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warning to investors and market watche. think o it is tame way you would think about how your bank pays interests on certificates of deposit or cds. a six-month cd is lower ris and it ties up your money for less time, so the interest paid on that cd is typically less than the amount paid on a t longem cd, like a three-year or a five-year. so why is it important? the last five times it has happened since the late 1970s a recession has followed, sometimes a year later, sometimes almost two years later. the inversion itself won't cause a recession, but it means markets, the federal reserve and consumers will all be extra sensive to economic data in the coming months. and, in fact, according to critics we hear recession usually occurs on average 22 months following such an inversion and often the s&p is actually higher one year aer an inversion. now that the warningas signal h been flashed once again, what
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happens next? we're joined tonight by cathie jones. she is chiefncome strategist at charles schwab. cathie, always good to see you. thank you for joining us tonight. >> thanks for having me. >> janet yellen said today it was possible it was a false signal b the bond market. what do you think? >> well, there have been instances where we've had t yield curve invert in the past and it hasn't led to recession, so there have been a few false signals. i think what she was referring to was the fact that in this particular case theeason short-term rates are above long-term rates is that long-term rates are falling rather than the reason being that rates are rising and the federal reserve is tightening policy by raising short-term rates. so because it is being led by the longer-term rates, s may be implying that this may not be consistent with t past. >> so what could change the situation? because this inversion came, as bob mentioned earlier, againl
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weak glogrowth, the numbers out of germany were bad, the numbers out of china were bad, which complicates the situation, doest not? >> absolutely. i think the falling long-ter yields in the united states and all around the world are flecting that slowdown in global growth and that fear of a global reces compounded by the trade situation. so i think theiskf recession certainly is rising for those reasons. i think what happens next is we probably will see the federal reserve lower short-term interest rat to tryo offset some of the impact of the wn slown the global economy. >> and, of course, the on$64 ques what does the individual investor do with all of this right now? >> well, you know, first things first, is if you are an invest, take a deep breath, take a look at what you own, and are you comfortable with where you are in terms of the rreks that you taking. and do you need your money in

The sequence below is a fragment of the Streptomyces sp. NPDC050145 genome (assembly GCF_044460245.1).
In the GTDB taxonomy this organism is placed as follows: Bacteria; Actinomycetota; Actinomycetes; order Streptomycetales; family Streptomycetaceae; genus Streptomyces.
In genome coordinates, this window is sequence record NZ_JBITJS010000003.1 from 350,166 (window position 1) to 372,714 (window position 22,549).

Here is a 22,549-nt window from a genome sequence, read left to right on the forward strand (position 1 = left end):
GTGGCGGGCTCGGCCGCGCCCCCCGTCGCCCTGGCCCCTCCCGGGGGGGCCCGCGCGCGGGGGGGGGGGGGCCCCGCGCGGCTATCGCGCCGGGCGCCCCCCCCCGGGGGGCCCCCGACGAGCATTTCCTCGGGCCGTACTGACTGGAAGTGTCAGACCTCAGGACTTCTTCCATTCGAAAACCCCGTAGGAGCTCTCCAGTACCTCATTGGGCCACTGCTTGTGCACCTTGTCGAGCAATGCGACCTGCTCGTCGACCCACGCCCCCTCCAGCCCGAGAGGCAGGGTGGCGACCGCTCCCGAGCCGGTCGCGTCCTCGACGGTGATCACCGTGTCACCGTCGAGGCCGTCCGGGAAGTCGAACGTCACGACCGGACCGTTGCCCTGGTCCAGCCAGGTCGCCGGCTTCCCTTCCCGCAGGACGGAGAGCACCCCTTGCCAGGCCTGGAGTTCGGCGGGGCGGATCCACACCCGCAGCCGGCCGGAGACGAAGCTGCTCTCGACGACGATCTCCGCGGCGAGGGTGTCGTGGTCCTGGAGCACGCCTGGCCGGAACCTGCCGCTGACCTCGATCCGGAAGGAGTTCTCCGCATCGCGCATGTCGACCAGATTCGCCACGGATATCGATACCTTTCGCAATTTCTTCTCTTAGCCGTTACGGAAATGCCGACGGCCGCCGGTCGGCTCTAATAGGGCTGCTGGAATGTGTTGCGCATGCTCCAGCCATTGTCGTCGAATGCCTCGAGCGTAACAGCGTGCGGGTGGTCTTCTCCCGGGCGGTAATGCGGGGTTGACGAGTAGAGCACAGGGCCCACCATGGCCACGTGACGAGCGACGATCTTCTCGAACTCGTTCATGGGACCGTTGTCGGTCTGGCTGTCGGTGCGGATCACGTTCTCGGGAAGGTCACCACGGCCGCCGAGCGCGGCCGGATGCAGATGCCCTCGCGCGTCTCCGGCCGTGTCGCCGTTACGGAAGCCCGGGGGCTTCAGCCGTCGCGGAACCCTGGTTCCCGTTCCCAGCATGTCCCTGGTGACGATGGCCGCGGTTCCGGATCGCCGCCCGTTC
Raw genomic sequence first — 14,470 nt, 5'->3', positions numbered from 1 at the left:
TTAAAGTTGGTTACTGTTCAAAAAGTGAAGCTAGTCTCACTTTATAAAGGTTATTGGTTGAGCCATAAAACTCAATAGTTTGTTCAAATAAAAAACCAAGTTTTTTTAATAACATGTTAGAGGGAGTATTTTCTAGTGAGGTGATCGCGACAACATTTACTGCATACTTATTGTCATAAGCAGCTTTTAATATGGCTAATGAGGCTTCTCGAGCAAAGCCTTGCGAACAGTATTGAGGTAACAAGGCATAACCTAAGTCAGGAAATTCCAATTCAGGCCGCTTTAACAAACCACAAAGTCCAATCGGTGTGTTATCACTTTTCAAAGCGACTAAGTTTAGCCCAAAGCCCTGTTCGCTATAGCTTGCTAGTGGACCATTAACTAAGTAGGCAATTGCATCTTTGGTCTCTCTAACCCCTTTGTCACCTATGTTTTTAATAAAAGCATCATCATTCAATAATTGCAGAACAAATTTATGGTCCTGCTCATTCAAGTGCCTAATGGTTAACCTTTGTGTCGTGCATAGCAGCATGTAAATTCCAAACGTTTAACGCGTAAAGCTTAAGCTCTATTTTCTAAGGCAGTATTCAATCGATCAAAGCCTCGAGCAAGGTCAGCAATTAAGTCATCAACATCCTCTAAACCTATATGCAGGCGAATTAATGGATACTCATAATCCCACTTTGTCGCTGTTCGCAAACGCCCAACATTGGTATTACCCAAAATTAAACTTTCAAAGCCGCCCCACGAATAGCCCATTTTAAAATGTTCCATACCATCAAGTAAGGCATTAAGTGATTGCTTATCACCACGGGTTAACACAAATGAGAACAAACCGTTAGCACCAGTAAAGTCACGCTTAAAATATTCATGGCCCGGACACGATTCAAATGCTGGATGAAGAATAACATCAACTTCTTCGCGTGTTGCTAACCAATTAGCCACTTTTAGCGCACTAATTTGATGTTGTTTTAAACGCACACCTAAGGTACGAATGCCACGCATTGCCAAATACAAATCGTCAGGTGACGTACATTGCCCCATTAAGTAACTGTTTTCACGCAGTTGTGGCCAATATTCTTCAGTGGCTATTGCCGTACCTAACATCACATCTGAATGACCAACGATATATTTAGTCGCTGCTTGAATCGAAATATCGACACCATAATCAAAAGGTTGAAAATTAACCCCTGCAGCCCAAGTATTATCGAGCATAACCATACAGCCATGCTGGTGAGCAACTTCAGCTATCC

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the next one to two years? if you do, tt money should be in a safe place like a cd or a treasury bilav and if you that tucked away is the rest of your money for long-term horizon, then, you know, you may be okay.t if it is uncomfortable, you might want to rebalance. you might wntt to move less volatile securities, have more bonds than stocks. of a about having kind financial plan laid out where you can ride the ups and downs of the market. butavou have to the capacity to do that, to take the risk. >> cathie jones with charles schwab. again, thank you for joining us tonight, cathie. and a little later in the program we will look at some other investment opportunities that are taking shape in this market right now. concerns over the global economy rippled into the oil market, both bench mark brand and domestic crude set 3ed% lower today. here to discuss oilpr es, john killeda, founding partner at
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again capital. good to see you. >> good to see you. >> where do we go from here? do you think that theil drop continue? >> a couple of weeks ago we tested potentially breaking the $50 mark for the u.s. grade wti. all of the economicata points that bob pisani spoke about earlier in the program go right to the heart of the demand side of the equation for oil prices. it is the key. given how much the u.s. is producing, given how hard opec is trying to hold back on supplies, the crucible of all of this is asian demand. and theout from the u.s./china trade war affects the major asian economies you have been talking about the most, pan, south korea, china itself. of course, germany, the other main manufacturing ail demand center, because they manufacture so much and sell into the asian reghich is weakening. so it is a really bad car for the oil market we're having this trade wis pe not get better. >> what do you expect the producers to do about it, not